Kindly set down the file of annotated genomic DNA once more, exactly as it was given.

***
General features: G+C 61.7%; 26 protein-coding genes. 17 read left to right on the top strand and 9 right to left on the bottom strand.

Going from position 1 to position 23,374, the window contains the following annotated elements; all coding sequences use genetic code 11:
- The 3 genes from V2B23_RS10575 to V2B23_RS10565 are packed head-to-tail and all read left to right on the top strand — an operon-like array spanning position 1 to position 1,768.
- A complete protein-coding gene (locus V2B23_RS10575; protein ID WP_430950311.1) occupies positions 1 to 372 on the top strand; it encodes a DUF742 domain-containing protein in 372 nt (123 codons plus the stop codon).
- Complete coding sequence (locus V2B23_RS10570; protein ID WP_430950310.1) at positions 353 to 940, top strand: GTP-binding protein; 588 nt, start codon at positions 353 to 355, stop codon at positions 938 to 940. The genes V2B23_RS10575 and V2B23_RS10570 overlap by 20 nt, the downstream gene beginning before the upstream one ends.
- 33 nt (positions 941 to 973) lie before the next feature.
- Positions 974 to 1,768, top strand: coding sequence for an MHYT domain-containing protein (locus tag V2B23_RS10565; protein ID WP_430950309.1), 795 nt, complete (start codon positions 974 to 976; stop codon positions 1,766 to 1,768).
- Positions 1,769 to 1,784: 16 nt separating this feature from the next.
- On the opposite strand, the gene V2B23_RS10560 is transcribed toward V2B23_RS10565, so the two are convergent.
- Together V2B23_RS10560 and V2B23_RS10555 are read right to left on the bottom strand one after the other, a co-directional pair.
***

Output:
General features: G+C 61.7%; 26 protein-coding genes. 17 read left to right on the top strand and 9 right to left on the bottom strand.

Going from position 1 to position 23,374, the window contains the following annotated elements; all coding sequences use genetic code 11:
- The 3 genes from V2B23_RS10575 to V2B23_RS10565 are packed head-to-tail and all read left to right on the top strand — an operon-like array spanning position 1 to position 1,768.
- A complete protein-coding gene (locus V2B23_RS10575; protein ID WP_430950311.1) occupies positions 1 to 372 on the top strand; it encodes a DUF742 domain-containing protein in 372 nt (123 codons plus the stop codon).
- Complete coding sequence (locus V2B23_RS10570; protein ID WP_430950310.1) at positions 353 to 940, top strand: GTP-binding protein; 588 nt, start codon at positions 353 to 355, stop codon at positions 938 to 940. The genes V2B23_RS10575 and V2B23_RS10570 overlap by 20 nt, the downstream gene beginning before the upstream one ends.
- 33 nt (positions 941 to 973) lie before the next feature.
- Positions 974 to 1,768, top strand: coding sequence for an MHYT domain-containing protein (locus tag V2B23_RS10565; protein ID WP_430950309.1), 795 nt, complete (start codon positions 974 to 976; stop codon positions 1,766 to 1,768).
- Positions 1,769 to 1,784: 16 nt separating this feature from the next.
- On the opposite strand, the gene V2B23_RS10560 is transcribed toward V2B23_RS10565, so the two are convergent.
- Together V2B23_RS10560 and V2B23_RS10555 are read right to left on the bottom strand one after the other, a co-directional pair.